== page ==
On October 27, 2020, then-President Donald Trump stood before a mostly maskless assemblage of adoring fans and declared the nation was “rounding the turn” on the COVID-19 pandemic. It was the 40th time he had made this claim in the last 57 days, and it was no more true then than it is now. The average daily infection rate at that time stood around 85,000 new cases per day. Today? Over 121,000 cases a day, with a daily death toll back above 1,200.
A lot of Trump’s people at that time fully believed his negligently homicidal claims about that corner, and many of them still do. Not as many now, of course; some have come to embrace the science, but tens of thousands of Trump supporters have been killed by this thing, by Trump’s flippant dismissal of it all. Because of this, there will in all likelihood never be a corner to turn. “Endemic” is the hot word among COVID epidemiologists these days, which is science-speak for “pretty much forever.”
“Since May 2021, people living in counties that voted heavily for Donald Trump during the last presidential election have been nearly three times as likely to die from COVID-19 as those who live in areas that went for now-President [Joe] Biden,” reports NPR. “The trend was robust, even when controlling for age, which is the primary demographic risk of COVID-19 mortality. The data also reveal a major contributing factor to the death rate difference: The higher the vote share for Trump, the lower the vaccination rate.”
Now comes the ominously titled Omicron variant, kissing cousin to the Delta variant that is presently kicking ass all over the country. Omicron has been confirmed in 66 countries all over the world and in 22 U.S. states. COVID experts are laying themselves out trying to answer a number of pressing questions: How transmissible is Omicron? Are the symptoms worse than Delta? Will the vaccines still work?
“A sobering portrait of the omicron variant is emerging from the first burst of laboratory studies on the coronavirus’s latest incarnation, showing that the mutated virus can slip past a shield of protection provided by the standard two-shot vaccine regimen,” reports The Washington Post. “But the studies, including one released Wednesday by Pfizer and its vaccine partner BioNTech, point to a potential path for slowing omicron’s march: Booster shots could help control the variant by raising virus-fighting antibodies high enough to block the pathogen.”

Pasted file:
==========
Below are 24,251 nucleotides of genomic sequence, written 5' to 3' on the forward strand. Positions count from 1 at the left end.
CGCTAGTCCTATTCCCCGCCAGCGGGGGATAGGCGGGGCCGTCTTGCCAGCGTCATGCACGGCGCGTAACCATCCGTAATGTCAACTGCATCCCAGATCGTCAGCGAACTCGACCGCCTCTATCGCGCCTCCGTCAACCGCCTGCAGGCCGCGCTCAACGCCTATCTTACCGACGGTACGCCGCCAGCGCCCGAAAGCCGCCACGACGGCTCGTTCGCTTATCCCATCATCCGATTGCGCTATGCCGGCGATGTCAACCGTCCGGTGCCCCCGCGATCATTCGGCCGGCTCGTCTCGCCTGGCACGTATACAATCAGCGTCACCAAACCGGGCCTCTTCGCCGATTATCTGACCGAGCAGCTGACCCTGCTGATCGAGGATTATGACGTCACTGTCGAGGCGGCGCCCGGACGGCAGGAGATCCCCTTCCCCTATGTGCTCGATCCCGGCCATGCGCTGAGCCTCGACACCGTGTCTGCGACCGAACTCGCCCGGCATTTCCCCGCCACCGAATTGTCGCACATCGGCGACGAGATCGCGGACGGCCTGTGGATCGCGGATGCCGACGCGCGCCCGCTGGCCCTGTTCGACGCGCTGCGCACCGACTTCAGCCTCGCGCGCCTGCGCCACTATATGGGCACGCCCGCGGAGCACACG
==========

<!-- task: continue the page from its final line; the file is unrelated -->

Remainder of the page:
This is but one of the studies that are taking place, as yet to be peer-reviewed and rigorously confirmed. There are also suggestions that the symptoms of Omicron could be “mild” in comparison to those of Delta or the original strain. “More than 40 people in the U.S. have been found to be infected with the omicron variant so far,” reports the Associated Press, “and more than three-quarters of them had been vaccinated, the chief of the [Centers for Disease Control and Prevention] said Wednesday. But she said nearly all of them were only mildly ill.”
We can speculate all we wish about the possible need for boosters amid a “mild”-symptomed, fifth wave of infections, but we won’t have solid data about Omicron until all the testing has been completed and reviewed. Even then, the variant’s long-term effects will remain unknown. One thing appears reasonably certain, however: This new wave, in whatever iteration, will likely exercise the peak of its lethality within the ranks of those who believed Trump’s tall tales about “rounding the turn.”
“If Trump had a single care for the people who make him possible,” I wrote back in June, “he would embark on a vaccination campaign in all the states he carried in 2020, but he will not do this unless forced to. He will squat in his Bedminster lair plotting revenge, even as those he owes his power to die preventable deaths every day.”
It did not have to be this way, but here we are. Perhaps, after another winter of illness, suffering and doubt, at least some of those who embraced Trump’s denial of science will find their way out of that fog. I stand in dread of the body count to come between then and now, if “then” ever comes at all.